24 Heures de la vie d’un clown (DVD)
The Silence of the Sea
Les Enfants terribles (DVD)
Two Men in Manhattan
Army of Shadows
Le Cercle Rouge
When You Read This Letter
Bob le flambeur
Léon Morin, Priest
You’ll also get over 9 hours of supplements (presumably in French) and a 96-page book (definitely in French). If anyone reading this post decides to purchase this edition, please let me know your thoughts.
Fragment of Fear (1970) Indicator Series (Region B, UK)
A bestselling author Tim Brett (David Hemmings) is finally getting his life together when his aunt is found strangled in Pompeii. Investigating the murder himself, Brett begins to receive strange phone calls and is handed notes from someone clearly using Brett’s own typewriter. This sounds like it may be more thriller than noir. If anyone’s seen it, please fill us in.
Fear in the Night (1972) Studio Canal (Region B, UK)
Not to be confused with the 1947 film of the same title, this British Hammer Studios film seems an awful lot like the 1954 French classic Diabolique – Judy Geeson stars as a young woman at a rural boarding school who’s recovering from a nervous breakdown. She’s also attacked by a man no one else can see. The film also stars Peter Cushing, Joan Collins, and Ralph Bates. I haven’t seen it, but from all reports you should probably stick to Diabolique.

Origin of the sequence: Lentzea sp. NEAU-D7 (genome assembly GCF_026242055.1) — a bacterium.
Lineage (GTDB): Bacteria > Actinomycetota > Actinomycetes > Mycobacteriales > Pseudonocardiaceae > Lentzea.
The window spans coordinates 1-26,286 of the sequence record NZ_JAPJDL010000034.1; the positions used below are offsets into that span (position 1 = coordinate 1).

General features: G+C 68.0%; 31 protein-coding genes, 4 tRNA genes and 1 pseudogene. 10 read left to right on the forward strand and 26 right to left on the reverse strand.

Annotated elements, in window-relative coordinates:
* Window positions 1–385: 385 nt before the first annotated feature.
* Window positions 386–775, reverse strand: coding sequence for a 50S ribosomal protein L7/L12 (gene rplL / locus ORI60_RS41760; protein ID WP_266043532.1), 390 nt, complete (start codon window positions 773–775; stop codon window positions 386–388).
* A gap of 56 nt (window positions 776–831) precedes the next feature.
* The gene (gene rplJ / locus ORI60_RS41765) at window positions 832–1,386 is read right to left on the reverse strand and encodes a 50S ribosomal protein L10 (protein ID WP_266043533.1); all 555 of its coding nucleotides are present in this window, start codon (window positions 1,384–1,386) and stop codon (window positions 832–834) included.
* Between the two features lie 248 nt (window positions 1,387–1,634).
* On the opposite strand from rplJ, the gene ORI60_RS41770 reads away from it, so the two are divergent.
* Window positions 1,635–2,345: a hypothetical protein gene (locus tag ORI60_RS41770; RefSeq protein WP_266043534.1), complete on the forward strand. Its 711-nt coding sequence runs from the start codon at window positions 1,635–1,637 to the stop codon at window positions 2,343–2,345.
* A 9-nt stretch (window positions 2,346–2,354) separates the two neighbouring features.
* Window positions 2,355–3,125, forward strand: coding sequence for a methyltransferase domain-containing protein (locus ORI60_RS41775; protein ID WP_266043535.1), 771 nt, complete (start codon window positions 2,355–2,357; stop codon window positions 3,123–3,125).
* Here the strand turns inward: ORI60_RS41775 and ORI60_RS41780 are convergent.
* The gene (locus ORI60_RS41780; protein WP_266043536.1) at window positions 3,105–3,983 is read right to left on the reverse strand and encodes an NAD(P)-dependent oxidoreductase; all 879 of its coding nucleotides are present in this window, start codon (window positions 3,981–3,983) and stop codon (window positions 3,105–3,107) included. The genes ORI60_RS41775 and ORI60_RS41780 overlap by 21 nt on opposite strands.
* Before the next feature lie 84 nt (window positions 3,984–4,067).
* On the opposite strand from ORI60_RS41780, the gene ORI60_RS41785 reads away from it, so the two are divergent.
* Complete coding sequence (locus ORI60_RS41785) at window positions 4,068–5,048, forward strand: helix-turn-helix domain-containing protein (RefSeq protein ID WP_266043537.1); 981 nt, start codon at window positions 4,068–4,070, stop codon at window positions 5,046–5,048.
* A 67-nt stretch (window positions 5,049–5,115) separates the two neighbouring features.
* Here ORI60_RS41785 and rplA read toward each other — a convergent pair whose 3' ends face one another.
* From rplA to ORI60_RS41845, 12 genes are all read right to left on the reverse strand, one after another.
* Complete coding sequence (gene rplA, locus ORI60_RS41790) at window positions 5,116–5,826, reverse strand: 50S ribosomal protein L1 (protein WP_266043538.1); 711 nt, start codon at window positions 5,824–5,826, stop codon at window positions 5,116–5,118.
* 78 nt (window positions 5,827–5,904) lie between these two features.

Hell on Frisco Bay (1955) Warner Archive
This CinemaScope color picture (shot on location in San Francisco) finds Alan Ladd as an ex-cop and an ex-con, released from prison and ready to exact revenge on the man who framed him for a murder rap. Ladd is just part of a top-notch cast which also includes Edward G. Robinson, Fay Wray, and one of my noir favorites Paul Stewart. (Also look for cameos from Rod Taylor and an uncredited Jayne Mansfield.) Warner Archive continues to deliver some excellent film noir titles in 2017. Let’s hope that continues well into 2018.